He told me over and over again until I broke. Until I believed him.

It took two whole years to finally free myself.

In the end, what helped was seeking professional support—a wonderful counselor who helped me see that the situation I was in was harming me.

Truly, my soul was dying. I was becoming a shell of who I was, and I hate to think where I’d be now had I stayed.

The counselor helped me come to a new agreement with myself of what I was willing to tolerate in my life.

It was the first step in an awakening to some important truths I hadn’t seen before.

And I then committed to the inner healing.

I spent many a moment in a sobbing mess on my yoga mat.

I sat with the emotions that came up, even if they were uncomfortable. The fear, shame, guilt, anger. All of it.

I listened to the messages these tough emotions had for me. And there were many.

I met and befriended my inner child and realized she was scared. And that the only person that could really give her the assurance and comfort she truly desired was me.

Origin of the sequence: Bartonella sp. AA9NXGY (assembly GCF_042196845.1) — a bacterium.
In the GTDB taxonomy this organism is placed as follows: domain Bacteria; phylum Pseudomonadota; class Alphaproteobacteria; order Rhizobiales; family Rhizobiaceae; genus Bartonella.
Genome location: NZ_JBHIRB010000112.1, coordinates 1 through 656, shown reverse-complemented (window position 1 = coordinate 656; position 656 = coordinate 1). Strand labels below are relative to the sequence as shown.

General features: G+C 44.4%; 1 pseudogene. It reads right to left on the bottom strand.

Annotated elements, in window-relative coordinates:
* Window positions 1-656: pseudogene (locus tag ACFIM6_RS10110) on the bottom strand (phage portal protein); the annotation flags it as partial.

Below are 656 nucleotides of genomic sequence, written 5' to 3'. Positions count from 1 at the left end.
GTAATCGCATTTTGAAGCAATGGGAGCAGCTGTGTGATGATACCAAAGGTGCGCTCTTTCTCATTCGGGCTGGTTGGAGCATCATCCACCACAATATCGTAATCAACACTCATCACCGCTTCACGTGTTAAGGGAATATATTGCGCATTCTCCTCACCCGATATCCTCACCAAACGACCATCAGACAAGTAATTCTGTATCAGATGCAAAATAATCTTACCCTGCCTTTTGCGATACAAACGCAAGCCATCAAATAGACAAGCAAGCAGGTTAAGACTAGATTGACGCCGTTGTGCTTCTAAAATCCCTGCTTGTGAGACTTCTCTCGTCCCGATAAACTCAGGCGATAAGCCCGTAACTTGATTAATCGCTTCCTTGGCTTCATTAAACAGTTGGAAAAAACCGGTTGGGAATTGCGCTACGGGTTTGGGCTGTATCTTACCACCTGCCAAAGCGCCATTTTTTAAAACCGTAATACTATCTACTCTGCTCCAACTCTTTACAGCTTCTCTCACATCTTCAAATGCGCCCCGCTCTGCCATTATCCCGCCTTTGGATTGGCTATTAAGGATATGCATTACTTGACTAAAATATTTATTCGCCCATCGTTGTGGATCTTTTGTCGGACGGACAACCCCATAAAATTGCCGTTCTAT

I had a dark night of the soul. My second (of three to date). Just as uncomfortable as the first.

Just as the initial one had, this dark night delivered a deep realization that the path I was on was not leading me in a direction of my truth. I was moving away from my own inner light, not toward it.

It was the jolt I needed to change. It was then that I finally mustered the strength to leave and not turn back.

I didn’t yet know where I was going, but I knew it was going to be a different direction than where I had been. It had to be.

I had changed my perspective about myself, and as a result, my life changed completely

The people who then showed up were of a completely different caliber. Supportive, encouraging, and accepting of me for who I am: quirks and all.

Or rather, I stopped letting in the wounded who didn’t accept me in all my bright, shiny perfect imperfection. I created new boundaries that prevented those uncomfortable with my light from trying to destroy it.

As a result, I created more room around me for people who shine themselves.

I’m now in a healthy, emotionally stable, and incredibly supportive relationship. It’s like night and day. I can see the difference now, and the contrast is remarkable.